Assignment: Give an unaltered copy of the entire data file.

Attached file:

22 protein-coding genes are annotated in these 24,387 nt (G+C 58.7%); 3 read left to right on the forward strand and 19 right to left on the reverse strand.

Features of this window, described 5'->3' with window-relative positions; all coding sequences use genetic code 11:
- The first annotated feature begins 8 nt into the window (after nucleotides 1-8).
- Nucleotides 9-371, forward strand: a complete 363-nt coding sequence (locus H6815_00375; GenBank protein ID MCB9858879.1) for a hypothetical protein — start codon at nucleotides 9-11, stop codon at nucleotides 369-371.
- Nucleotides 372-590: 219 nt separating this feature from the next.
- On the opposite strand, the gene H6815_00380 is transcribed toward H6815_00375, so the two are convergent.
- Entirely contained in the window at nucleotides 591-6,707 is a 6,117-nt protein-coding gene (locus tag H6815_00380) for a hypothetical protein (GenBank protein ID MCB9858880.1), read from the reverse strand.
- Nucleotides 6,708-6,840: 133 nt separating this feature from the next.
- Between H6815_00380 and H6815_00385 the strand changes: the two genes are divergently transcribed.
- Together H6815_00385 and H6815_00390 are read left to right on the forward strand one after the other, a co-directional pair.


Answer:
22 protein-coding genes are annotated in these 24,387 nt (G+C 58.7%); 3 read left to right on the forward strand and 19 right to left on the reverse strand.

Features of this window, described 5'->3' with window-relative positions; all coding sequences use genetic code 11:
- The first annotated feature begins 8 nt into the window (after nucleotides 1-8).
- Nucleotides 9-371, forward strand: a complete 363-nt coding sequence (locus H6815_00375; GenBank protein ID MCB9858879.1) for a hypothetical protein — start codon at nucleotides 9-11, stop codon at nucleotides 369-371.
- Nucleotides 372-590: 219 nt separating this feature from the next.
- On the opposite strand, the gene H6815_00380 is transcribed toward H6815_00375, so the two are convergent.
- Entirely contained in the window at nucleotides 591-6,707 is a 6,117-nt protein-coding gene (locus tag H6815_00380) for a hypothetical protein (GenBank protein ID MCB9858880.1), read from the reverse strand.
- Nucleotides 6,708-6,840: 133 nt separating this feature from the next.
- Between H6815_00380 and H6815_00385 the strand changes: the two genes are divergently transcribed.
- Together H6815_00385 and H6815_00390 are read left to right on the forward strand one after the other, a co-directional pair.